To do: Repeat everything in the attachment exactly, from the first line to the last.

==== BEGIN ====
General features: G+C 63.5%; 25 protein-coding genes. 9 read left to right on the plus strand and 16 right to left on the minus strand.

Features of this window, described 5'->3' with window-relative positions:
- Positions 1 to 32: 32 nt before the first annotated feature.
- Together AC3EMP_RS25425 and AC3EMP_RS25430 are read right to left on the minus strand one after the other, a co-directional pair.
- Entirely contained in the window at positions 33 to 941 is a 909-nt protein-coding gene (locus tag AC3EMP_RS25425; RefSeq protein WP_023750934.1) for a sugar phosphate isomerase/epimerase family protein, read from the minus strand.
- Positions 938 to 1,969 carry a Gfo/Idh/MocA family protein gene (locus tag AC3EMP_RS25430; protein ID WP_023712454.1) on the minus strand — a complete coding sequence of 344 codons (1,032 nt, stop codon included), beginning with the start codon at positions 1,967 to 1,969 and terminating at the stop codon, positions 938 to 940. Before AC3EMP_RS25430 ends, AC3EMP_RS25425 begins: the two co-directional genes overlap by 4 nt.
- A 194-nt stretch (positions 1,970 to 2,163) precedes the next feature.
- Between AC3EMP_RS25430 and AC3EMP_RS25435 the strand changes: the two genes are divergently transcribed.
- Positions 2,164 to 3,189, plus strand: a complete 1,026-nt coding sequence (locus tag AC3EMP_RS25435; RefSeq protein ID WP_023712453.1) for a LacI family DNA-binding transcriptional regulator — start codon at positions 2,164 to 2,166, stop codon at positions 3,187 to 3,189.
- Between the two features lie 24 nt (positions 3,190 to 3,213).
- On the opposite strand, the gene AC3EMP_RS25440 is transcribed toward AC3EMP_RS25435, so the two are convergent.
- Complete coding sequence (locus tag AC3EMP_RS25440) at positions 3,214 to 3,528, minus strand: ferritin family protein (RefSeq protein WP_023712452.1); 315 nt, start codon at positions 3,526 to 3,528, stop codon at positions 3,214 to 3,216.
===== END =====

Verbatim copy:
General features: G+C 63.5%; 25 protein-coding genes. 9 read left to right on the plus strand and 16 right to left on the minus strand.

Features of this window, described 5'->3' with window-relative positions:
- Positions 1 to 32: 32 nt before the first annotated feature.
- Together AC3EMP_RS25425 and AC3EMP_RS25430 are read right to left on the minus strand one after the other, a co-directional pair.
- Entirely contained in the window at positions 33 to 941 is a 909-nt protein-coding gene (locus tag AC3EMP_RS25425; RefSeq protein WP_023750934.1) for a sugar phosphate isomerase/epimerase family protein, read from the minus strand.
- Positions 938 to 1,969 carry a Gfo/Idh/MocA family protein gene (locus tag AC3EMP_RS25430; protein ID WP_023712454.1) on the minus strand — a complete coding sequence of 344 codons (1,032 nt, stop codon included), beginning with the start codon at positions 1,967 to 1,969 and terminating at the stop codon, positions 938 to 940. Before AC3EMP_RS25430 ends, AC3EMP_RS25425 begins: the two co-directional genes overlap by 4 nt.
- A 194-nt stretch (positions 1,970 to 2,163) precedes the next feature.
- Between AC3EMP_RS25430 and AC3EMP_RS25435 the strand changes: the two genes are divergently transcribed.
- Positions 2,164 to 3,189, plus strand: a complete 1,026-nt coding sequence (locus tag AC3EMP_RS25435; RefSeq protein ID WP_023712453.1) for a LacI family DNA-binding transcriptional regulator — start codon at positions 2,164 to 2,166, stop codon at positions 3,187 to 3,189.
- Between the two features lie 24 nt (positions 3,190 to 3,213).
- On the opposite strand, the gene AC3EMP_RS25440 is transcribed toward AC3EMP_RS25435, so the two are convergent.
- Complete coding sequence (locus tag AC3EMP_RS25440) at positions 3,214 to 3,528, minus strand: ferritin family protein (RefSeq protein WP_023712452.1); 315 nt, start codon at positions 3,526 to 3,528, stop codon at positions 3,214 to 3,216.